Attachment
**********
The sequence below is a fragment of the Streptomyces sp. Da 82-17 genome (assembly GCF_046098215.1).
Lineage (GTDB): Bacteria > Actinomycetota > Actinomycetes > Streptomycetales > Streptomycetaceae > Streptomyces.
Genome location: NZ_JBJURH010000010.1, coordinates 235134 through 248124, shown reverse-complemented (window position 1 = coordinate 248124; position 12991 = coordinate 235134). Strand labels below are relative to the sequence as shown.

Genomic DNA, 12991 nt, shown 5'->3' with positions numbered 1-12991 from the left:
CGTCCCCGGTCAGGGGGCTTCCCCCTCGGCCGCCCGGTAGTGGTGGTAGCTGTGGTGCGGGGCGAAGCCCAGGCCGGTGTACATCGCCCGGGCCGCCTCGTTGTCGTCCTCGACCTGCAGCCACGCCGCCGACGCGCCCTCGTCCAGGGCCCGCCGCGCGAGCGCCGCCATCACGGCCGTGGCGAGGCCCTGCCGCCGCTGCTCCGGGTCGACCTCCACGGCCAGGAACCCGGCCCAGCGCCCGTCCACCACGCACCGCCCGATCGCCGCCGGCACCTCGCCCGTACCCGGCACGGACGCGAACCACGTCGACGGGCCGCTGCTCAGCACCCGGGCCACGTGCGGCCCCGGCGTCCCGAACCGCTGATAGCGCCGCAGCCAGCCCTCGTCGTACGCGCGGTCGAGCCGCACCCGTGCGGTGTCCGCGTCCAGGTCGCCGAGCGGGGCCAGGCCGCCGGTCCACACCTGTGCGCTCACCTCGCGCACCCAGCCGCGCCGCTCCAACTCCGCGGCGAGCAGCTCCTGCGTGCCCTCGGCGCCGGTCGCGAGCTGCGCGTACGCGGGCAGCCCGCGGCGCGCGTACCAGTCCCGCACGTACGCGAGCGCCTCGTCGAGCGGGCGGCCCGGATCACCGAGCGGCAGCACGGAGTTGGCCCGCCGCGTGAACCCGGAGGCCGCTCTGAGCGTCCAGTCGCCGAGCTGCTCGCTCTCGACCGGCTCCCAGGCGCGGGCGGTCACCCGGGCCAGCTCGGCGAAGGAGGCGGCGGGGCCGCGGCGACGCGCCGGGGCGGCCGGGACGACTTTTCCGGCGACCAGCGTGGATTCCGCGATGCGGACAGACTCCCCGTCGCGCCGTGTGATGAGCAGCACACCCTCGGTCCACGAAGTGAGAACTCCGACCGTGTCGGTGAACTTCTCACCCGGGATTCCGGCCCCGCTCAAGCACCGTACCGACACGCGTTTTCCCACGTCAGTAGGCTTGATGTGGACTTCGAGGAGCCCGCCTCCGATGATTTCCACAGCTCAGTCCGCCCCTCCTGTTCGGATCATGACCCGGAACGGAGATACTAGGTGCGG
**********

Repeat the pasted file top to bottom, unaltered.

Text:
The sequence below is a fragment of the Streptomyces sp. Da 82-17 genome (assembly GCF_046098215.1).
Lineage (GTDB): Bacteria > Actinomycetota > Actinomycetes > Streptomycetales > Streptomycetaceae > Streptomyces.
Genome location: NZ_JBJURH010000010.1, coordinates 235134 through 248124, shown reverse-complemented (window position 1 = coordinate 248124; position 12991 = coordinate 235134). Strand labels below are relative to the sequence as shown.

Genomic DNA, 12991 nt, shown 5'->3' with positions numbered 1-12991 from the left:
CGTCCCCGGTCAGGGGGCTTCCCCCTCGGCCGCCCGGTAGTGGTGGTAGCTGTGGTGCGGGGCGAAGCCCAGGCCGGTGTACATCGCCCGGGCCGCCTCGTTGTCGTCCTCGACCTGCAGCCACGCCGCCGACGCGCCCTCGTCCAGGGCCCGCCGCGCGAGCGCCGCCATCACGGCCGTGGCGAGGCCCTGCCGCCGCTGCTCCGGGTCGACCTCCACGGCCAGGAACCCGGCCCAGCGCCCGTCCACCACGCACCGCCCGATCGCCGCCGGCACCTCGCCCGTACCCGGCACGGACGCGAACCACGTCGACGGGCCGCTGCTCAGCACCCGGGCCACGTGCGGCCCCGGCGTCCCGAACCGCTGATAGCGCCGCAGCCAGCCCTCGTCGTACGCGCGGTCGAGCCGCACCCGTGCGGTGTCCGCGTCCAGGTCGCCGAGCGGGGCCAGGCCGCCGGTCCACACCTGTGCGCTCACCTCGCGCACCCAGCCGCGCCGCTCCAACTCCGCGGCGAGCAGCTCCTGCGTGCCCTCGGCGCCGGTCGCGAGCTGCGCGTACGCGGGCAGCCCGCGGCGCGCGTACCAGTCCCGCACGTACGCGAGCGCCTCGTCGAGCGGGCGGCCCGGATCACCGAGCGGCAGCACGGAGTTGGCCCGCCGCGTGAACCCGGAGGCCGCTCTGAGCGTCCAGTCGCCGAGCTGCTCGCTCTCGACCGGCTCCCAGGCGCGGGCGGTCACCCGGGCCAGCTCGGCGAAGGAGGCGGCGGGGCCGCGGCGACGCGCCGGGGCGGCCGGGACGACTTTTCCGGCGACCAGCGTGGATTCCGCGATGCGGACAGACTCCCCGTCGCGCCGTGTGATGAGCAGCACACCCTCGGTCCACGAAGTGAGAACTCCGACCGTGTCGGTGAACTTCTCACCCGGGATTCCGGCCCCGCTCAAGCACCGTACCGACACGCGTTTTCCCACGTCAGTAGGCTTGATGTGGACTTCGAGGAGCCCGCCTCCGATGATTTCCACAGCTCAGTCCGCCCCTCCTGTTCGGATCATGACCCGGAACGGAGATACTAGGTGCGG